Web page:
It’s if anything more congested and made worse by being regimented into just three channels on the 2.4 GHz side, while the 5 GHz is only slightly better. So then the Marriott
Ok, lots of wifi there too, up and down. In fact there’s very few clear WiFi channels throughout, especially if you don’t have equipment to use the Dynamic Frequency Selection channels in the 5 GHz band.
Now, why is it important as well that you can see Marriott wifi from the Hilton? Well, if the Hilton were running this kind of software, they’d be zapping Marriott customers. They may share a skybridge, but do you think they’d take kindly to each one zapping paying customers off the others WiFi? The Opry is in a more isolated location, the nearest other structure is some 1400ft (0.26 miles or 420 meter) from the center of the hotel (see map below). WiFi can go a ways, but not that far.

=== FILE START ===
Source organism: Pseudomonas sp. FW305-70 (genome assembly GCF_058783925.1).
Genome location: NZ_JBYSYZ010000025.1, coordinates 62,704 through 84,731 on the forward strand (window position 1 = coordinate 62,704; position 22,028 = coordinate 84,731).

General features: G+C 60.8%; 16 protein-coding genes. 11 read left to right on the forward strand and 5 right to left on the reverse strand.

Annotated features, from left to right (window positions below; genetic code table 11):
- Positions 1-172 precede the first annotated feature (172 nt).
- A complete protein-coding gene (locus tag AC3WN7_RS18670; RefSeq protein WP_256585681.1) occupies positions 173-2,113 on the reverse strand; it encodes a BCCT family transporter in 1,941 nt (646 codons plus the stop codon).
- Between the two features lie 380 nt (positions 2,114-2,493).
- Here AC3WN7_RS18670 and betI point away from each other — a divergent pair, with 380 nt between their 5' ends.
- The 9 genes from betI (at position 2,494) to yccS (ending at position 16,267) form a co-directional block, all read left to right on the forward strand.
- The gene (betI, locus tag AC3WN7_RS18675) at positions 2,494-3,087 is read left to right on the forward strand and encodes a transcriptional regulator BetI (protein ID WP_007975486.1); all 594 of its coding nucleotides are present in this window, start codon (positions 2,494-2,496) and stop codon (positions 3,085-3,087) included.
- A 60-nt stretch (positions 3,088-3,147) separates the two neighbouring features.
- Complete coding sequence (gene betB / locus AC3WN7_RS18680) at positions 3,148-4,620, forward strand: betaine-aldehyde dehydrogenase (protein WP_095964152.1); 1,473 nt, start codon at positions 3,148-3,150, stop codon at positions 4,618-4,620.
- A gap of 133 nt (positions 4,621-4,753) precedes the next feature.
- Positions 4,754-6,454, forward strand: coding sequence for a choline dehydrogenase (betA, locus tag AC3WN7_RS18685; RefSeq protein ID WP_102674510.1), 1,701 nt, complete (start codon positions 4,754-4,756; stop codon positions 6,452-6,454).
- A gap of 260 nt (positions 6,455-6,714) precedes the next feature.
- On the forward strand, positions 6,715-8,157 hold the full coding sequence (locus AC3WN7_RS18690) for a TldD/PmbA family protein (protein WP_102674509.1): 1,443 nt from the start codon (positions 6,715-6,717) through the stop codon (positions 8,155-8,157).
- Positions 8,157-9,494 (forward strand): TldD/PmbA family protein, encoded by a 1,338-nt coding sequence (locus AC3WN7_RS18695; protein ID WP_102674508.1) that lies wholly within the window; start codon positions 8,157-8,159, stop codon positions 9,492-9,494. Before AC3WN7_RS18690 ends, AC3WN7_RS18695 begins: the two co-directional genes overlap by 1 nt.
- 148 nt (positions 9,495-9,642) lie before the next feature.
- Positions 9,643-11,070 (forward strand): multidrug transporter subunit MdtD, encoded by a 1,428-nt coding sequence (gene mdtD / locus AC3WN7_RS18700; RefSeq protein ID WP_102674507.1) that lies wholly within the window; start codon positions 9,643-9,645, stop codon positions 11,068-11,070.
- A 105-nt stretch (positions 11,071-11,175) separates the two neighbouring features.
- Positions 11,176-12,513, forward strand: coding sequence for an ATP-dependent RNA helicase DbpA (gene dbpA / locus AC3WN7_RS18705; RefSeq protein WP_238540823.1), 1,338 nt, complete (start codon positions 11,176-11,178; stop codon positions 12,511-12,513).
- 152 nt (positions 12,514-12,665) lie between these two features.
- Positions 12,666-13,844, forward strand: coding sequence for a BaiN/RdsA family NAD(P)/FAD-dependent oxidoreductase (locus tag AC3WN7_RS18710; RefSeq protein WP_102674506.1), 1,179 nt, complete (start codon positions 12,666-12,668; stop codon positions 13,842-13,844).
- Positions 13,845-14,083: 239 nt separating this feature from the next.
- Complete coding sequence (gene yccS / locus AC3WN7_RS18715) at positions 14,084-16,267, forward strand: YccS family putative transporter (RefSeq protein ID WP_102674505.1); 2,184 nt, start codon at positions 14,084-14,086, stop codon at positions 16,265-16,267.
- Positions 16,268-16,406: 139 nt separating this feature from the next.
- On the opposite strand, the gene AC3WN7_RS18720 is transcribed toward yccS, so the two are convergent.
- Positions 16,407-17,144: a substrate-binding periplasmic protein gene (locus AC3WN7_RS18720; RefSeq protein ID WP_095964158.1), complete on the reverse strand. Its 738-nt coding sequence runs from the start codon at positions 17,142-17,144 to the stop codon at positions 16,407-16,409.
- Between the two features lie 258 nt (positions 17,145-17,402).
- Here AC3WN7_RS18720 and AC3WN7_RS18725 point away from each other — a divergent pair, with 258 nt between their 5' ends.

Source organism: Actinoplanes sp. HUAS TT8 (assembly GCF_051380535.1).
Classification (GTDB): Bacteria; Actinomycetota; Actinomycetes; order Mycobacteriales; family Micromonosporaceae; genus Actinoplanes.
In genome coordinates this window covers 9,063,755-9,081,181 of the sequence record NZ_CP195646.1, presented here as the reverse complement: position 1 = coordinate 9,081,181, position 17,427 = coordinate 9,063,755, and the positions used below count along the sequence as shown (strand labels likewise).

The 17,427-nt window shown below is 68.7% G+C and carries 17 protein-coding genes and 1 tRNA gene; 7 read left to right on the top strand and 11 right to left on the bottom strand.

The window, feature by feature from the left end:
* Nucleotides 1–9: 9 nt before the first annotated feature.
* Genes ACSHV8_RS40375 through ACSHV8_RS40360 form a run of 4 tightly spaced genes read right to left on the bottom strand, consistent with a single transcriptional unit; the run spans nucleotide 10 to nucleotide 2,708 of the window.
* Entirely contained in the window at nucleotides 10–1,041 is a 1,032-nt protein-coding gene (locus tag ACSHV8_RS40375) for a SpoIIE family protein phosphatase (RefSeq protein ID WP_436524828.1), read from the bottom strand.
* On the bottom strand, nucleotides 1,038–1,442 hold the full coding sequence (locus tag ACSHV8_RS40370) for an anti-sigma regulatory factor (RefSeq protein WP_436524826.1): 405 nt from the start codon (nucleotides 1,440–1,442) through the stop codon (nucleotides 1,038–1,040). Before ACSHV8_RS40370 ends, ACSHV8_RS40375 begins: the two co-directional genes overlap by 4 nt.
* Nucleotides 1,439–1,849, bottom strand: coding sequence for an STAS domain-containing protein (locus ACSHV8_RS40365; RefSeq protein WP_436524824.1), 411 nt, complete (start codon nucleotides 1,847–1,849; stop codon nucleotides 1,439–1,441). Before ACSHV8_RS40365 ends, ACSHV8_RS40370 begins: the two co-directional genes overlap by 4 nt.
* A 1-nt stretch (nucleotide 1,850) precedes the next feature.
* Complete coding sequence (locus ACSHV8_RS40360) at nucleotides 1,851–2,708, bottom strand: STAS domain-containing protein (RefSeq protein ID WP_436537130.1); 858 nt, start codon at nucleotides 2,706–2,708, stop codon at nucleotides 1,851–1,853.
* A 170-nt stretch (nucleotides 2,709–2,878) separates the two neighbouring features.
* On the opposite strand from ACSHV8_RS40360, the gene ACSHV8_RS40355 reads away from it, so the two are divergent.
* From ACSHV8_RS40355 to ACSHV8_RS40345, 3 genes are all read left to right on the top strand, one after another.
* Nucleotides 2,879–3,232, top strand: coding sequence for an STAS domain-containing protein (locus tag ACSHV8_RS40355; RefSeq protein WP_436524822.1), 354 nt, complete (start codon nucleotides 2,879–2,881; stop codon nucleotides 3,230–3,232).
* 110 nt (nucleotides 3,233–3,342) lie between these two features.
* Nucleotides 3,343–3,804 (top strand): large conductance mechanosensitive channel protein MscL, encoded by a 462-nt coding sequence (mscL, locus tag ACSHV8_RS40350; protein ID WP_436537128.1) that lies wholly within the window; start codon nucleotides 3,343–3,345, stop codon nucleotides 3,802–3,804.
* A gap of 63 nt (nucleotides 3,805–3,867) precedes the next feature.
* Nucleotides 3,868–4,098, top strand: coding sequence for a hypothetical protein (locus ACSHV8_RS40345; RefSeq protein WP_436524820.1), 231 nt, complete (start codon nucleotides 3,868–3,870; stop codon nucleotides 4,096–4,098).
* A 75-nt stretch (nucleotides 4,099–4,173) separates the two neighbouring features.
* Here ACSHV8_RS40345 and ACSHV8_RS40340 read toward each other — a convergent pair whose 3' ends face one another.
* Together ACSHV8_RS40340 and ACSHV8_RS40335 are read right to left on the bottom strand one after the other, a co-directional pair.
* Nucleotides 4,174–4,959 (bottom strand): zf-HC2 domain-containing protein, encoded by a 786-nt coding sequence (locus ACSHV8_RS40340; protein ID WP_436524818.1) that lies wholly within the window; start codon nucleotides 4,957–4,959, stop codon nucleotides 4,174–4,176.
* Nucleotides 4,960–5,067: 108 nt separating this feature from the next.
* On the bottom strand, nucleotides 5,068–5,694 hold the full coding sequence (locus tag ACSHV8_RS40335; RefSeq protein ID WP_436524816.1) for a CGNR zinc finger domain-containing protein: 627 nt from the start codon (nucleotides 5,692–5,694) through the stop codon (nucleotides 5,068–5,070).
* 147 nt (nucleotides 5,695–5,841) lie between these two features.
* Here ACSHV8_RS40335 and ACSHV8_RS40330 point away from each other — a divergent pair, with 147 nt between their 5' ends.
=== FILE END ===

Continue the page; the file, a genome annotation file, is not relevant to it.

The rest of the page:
How about the ‘Why’? At the Opry Convention center, it was targeting exhibitors. They’re people who often have equipment, be it stock-tracking, order-processing, data resources, etc. that requires internet access. In 2013 the Vendors were moved out of the basement of the Marriott, into the AmericasMart. Instead there’s now autograph areas, and the exhibitors. Neither are going to be locked into requiring internet access on a fixed location, so there’s no benefit in jacking up the rates. As for the convention itself, if it needs it, it already pays for it (for instance in 2013, when internet access went down in the Hyatt, the Signage team was moved to the Sheraton, where access was still available) this year with the live-streaming of Dragon Con TV, fixed lines at a significant cost were also obtained to ensure sufficient bandwidth. Thus there’s no massive benefit in it from a large captive audience.